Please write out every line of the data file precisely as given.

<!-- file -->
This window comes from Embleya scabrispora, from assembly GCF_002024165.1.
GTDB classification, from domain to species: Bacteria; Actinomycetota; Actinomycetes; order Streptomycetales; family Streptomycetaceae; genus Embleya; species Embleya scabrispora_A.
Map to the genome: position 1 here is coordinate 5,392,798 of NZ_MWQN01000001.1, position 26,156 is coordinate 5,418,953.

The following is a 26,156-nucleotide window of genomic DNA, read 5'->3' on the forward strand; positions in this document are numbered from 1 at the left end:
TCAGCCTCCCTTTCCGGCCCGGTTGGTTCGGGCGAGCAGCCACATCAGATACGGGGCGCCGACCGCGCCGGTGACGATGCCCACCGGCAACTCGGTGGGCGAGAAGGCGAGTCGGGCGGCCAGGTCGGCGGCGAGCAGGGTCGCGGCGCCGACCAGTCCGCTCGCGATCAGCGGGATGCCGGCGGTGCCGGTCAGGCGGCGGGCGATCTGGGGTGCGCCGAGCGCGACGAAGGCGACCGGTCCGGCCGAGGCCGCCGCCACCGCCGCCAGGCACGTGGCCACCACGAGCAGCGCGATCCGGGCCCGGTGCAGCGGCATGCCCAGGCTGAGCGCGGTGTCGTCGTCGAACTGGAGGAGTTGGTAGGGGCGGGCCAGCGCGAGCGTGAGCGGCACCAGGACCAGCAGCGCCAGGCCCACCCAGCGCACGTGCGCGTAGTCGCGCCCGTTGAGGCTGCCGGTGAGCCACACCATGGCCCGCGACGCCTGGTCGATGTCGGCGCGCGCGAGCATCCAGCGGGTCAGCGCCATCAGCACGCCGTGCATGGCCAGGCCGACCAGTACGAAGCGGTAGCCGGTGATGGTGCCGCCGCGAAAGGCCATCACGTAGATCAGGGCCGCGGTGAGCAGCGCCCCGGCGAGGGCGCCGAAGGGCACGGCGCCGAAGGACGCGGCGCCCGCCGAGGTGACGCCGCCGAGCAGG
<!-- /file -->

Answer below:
This window comes from Embleya scabrispora, from assembly GCF_002024165.1.
GTDB classification, from domain to species: Bacteria; Actinomycetota; Actinomycetes; order Streptomycetales; family Streptomycetaceae; genus Embleya; species Embleya scabrispora_A.
Map to the genome: position 1 here is coordinate 5,392,798 of NZ_MWQN01000001.1, position 26,156 is coordinate 5,418,953.

The following is a 26,156-nucleotide window of genomic DNA, read 5'->3' on the forward strand; positions in this document are numbered from 1 at the left end:
TCAGCCTCCCTTTCCGGCCCGGTTGGTTCGGGCGAGCAGCCACATCAGATACGGGGCGCCGACCGCGCCGGTGACGATGCCCACCGGCAACTCGGTGGGCGAGAAGGCGAGTCGGGCGGCCAGGTCGGCGGCGAGCAGGGTCGCGGCGCCGACCAGTCCGCTCGCGATCAGCGGGATGCCGGCGGTGCCGGTCAGGCGGCGGGCGATCTGGGGTGCGCCGAGCGCGACGAAGGCGACCGGTCCGGCCGAGGCCGCCGCCACCGCCGCCAGGCACGTGGCCACCACGAGCAGCGCGATCCGGGCCCGGTGCAGCGGCATGCCCAGGCTGAGCGCGGTGTCGTCGTCGAACTGGAGGAGTTGGTAGGGGCGGGCCAGCGCGAGCGTGAGCGGCACCAGGACCAGCAGCGCCAGGCCCACCCAGCGCACGTGCGCGTAGTCGCGCCCGTTGAGGCTGCCGGTGAGCCACACCATGGCCCGCGACGCCTGGTCGATGTCGGCGCGCGCGAGCATCCAGCGGGTCAGCGCCATCAGCACGCCGTGCATGGCCAGGCCGACCAGTACGAAGCGGTAGCCGGTGATGGTGCCGCCGCGAAAGGCCATCACGTAGATCAGGGCCGCGGTGAGCAGCGCCCCGGCGAGGGCGCCGAAGGGCACGGCGCCGAAGGACGCGGCGCCCGCCGAGGTGACGCCGCCGAGCAGG